22 January 2018

Rising Rates Add to the Allure of Bank Stocks

The Globe and Mail, David Berman, 22 January 2018

Canadian big bank stocks have continued to rise since the Bank of Canada raised its key interest rate on Wednesday, highlighting a nice safety feature for dividend-loving investors: Bank stocks can actually benefit from rising rates.

This is becoming an important feature in today's market, when some dividend stocks are struggling.

As rates rise, bond yields are also moving higher. The yield on the 10-year Government of Canada bond is now above 2.2 per cent, moving toward a four-year high and up from about 1.8 per cent just one month ago.

Rising bond yields offer competition to dividends and are dragging on stock valuations in some rate-sensitive sectors. Utilities, real estate investment trusts and telecom stocks have been looking particularly vulnerable over the past six weeks: BCE Inc. is down more than 7 per cent, RioCan Real Estate Investment Trust is down about 5 per cent and Fortis Inc. is down 9 per cent.

But Canada's big banks have been immune to this trend. The sector hit record highs on Monday, and is up 3.7 per cent over the past six weeks, suggesting that investors believe these dividend-paying stocks remain compelling investments when interest rates are rising.

The reason? Higher rates tend to coincide with a stronger economy, which means more bank loans, low loan losses and increased capital markets activity – all of which drive bank profits and feed into dividend increases. Higher rates can also drive fatter margins on loans, providing a tailwind to the banks' lending activities.

In other words, if bank stocks were attractive dividend gushers when interest rates were very low, they look even better as rates start to rise – as long as these increases don't raise alarms about the ability of consumers to service their debts.

So if the big banks look like ideal dividend stocks in the current interest rate environment, which particular bank stocks should investors consider?

It's worth repeating that one compelling strategy for choosing the best overall bank stock is to simply buy last year's underperformer: Canada's biggest banks have an uncanny ability to narrow the performance gap very quickly, turning laggards into outperformers. Given that Bank of Montreal lagged in 2017, it stands a good chance of leading in 2018.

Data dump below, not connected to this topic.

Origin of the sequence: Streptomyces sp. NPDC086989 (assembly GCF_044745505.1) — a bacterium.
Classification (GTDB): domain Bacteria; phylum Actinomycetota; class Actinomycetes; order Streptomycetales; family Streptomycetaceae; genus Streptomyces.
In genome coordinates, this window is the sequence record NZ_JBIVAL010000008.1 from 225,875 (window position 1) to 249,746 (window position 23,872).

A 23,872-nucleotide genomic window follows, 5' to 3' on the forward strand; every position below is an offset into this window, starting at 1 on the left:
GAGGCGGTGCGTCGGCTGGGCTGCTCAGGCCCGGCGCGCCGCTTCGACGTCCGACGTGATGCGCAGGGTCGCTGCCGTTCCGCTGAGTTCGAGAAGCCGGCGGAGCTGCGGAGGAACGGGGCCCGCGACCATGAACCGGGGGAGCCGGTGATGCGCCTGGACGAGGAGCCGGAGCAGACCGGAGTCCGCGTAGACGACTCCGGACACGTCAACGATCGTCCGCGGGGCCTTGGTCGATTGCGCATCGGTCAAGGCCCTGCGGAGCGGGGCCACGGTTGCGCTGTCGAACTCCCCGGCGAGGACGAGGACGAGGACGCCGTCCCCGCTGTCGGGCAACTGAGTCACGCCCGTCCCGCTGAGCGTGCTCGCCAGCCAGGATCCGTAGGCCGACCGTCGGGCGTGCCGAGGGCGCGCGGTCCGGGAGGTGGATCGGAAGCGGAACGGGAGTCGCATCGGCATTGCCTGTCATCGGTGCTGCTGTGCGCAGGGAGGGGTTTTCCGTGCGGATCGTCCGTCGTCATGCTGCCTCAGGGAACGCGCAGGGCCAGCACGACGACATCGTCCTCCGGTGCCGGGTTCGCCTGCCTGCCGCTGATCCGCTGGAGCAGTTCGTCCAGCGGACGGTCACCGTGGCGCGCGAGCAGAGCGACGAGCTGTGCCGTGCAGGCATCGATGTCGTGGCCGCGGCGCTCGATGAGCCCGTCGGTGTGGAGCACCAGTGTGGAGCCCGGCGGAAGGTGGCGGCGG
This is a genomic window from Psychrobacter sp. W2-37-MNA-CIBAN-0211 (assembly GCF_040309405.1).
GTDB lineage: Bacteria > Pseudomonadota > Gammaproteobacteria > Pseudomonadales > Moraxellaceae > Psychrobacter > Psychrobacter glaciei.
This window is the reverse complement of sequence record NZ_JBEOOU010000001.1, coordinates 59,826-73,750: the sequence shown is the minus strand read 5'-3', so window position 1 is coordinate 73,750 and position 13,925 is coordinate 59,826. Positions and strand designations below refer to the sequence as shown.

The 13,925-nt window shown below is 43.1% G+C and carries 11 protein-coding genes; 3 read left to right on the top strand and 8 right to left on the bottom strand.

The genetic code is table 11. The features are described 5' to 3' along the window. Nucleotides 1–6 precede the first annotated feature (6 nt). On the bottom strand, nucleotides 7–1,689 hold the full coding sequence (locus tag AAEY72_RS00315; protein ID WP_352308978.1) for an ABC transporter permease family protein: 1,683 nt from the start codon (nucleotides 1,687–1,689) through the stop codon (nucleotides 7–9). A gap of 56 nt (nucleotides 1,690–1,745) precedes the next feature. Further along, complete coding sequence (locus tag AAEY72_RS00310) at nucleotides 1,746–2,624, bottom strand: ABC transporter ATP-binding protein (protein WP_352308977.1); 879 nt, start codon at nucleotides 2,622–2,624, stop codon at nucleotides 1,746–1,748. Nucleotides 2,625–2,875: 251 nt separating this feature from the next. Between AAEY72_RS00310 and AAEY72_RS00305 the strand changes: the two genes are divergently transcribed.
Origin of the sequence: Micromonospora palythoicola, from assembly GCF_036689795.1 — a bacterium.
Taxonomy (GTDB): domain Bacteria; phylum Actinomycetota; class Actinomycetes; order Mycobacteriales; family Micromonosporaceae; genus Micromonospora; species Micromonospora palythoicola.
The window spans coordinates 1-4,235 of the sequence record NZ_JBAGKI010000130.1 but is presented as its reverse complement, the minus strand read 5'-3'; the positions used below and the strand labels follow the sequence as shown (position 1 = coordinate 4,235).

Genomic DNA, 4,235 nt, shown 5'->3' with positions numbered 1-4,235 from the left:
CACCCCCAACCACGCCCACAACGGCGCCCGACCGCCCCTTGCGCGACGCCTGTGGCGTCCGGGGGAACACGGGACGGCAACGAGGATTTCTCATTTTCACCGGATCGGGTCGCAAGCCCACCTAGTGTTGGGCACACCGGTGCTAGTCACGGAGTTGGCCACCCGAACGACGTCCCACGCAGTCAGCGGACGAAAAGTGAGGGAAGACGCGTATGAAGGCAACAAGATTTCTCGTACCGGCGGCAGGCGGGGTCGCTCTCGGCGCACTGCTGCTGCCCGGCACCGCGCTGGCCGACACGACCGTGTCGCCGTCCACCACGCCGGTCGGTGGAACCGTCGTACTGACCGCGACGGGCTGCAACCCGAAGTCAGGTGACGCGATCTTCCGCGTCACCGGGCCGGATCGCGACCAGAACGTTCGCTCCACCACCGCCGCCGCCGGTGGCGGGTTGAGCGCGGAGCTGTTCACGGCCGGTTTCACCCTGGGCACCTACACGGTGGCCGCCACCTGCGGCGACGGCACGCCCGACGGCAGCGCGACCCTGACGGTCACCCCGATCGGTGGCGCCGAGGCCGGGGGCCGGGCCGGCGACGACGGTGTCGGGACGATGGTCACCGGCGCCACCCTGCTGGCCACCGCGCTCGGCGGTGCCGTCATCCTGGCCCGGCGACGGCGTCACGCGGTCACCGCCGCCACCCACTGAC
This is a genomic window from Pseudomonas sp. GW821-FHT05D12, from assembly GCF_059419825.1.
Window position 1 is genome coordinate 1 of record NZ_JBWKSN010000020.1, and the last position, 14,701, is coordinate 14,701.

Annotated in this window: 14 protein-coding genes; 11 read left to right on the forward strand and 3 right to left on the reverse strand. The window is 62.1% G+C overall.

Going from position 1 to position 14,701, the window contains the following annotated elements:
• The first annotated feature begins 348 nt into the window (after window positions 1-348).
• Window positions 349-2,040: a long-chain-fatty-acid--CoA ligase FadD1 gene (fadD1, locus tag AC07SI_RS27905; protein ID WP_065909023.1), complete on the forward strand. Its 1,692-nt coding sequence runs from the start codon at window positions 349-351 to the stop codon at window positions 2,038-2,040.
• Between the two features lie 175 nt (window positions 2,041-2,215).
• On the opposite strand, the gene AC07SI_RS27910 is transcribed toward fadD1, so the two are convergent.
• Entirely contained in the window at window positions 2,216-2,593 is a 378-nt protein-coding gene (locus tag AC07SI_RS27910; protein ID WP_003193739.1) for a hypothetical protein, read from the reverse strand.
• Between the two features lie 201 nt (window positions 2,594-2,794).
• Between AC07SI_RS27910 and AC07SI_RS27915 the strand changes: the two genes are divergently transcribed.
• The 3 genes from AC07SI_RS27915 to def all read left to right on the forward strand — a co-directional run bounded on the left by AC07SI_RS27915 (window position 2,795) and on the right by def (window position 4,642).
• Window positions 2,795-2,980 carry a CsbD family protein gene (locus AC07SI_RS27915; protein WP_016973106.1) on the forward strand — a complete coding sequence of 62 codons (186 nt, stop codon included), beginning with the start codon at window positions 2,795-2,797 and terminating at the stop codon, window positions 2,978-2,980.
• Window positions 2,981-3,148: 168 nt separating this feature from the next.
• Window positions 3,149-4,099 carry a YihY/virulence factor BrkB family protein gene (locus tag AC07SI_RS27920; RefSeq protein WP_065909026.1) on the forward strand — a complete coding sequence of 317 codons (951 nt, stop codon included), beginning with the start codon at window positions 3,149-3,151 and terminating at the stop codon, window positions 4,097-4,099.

But whatever your stock-picking strategy, bank dividends are hard to ignore, especially when so many other dividend-paying stocks are struggling.

Based on straight-up dividend yield, Canadian Imperial Bank of Commerce stands well above its Big Six peers with a yield of nearly 4.3 per cent. The average yield for the other five banks is about 3.6 per cent.

However, dividend increases are another important consideration. All of the big banks have been hiking their quarterly payouts at a brisk pace, but the increases have varied by bank.

In 2017, Royal Bank of Canada and Toronto-Dominion Bank led the way by hiking their respective dividends by 9 per cent each. CIBC trailed with an increase of 6 per cent.

The longer track record reveals a similar trend. According to data from RBC Dominion Securities, RBC hiked its dividend by an average of 11 per cent per year between 2000 and 2017, for a total increase of 574 per cent. CIBC trailed the frontrunner with a total increase of 333 per cent over this 18-year period.

The takeaway: Buying a bank stock with the biggest dividend yield today might not give you the best payout over time if other banks are raising their dividends more aggressively. Indeed, though RBC trails most of its peers with a current dividend yield of 3.4 per cent, history suggests it is the dividend king over time.

And what does the immediate future look like? One way to predict near-term bank generosity is to look at their payout ratios, which compare dividend payouts with profits.

In recent years, the big banks have tended to pay out, on average, 45 per cent of their profits in the form of dividends (again, according to a report from RBC Dominion Securities). In 2017, RBC, CIBC and Bank of Nova Scotia had above-average payout ratios of 46 per cent each, while TD had a payout ratio of just 42 per cent.

The lower payout ratio suggests TD might have more room to raise its dividend than other banks. But investors can expect hikes from all the banks, ensuring that the sector will continue to be a dividend powerhouse.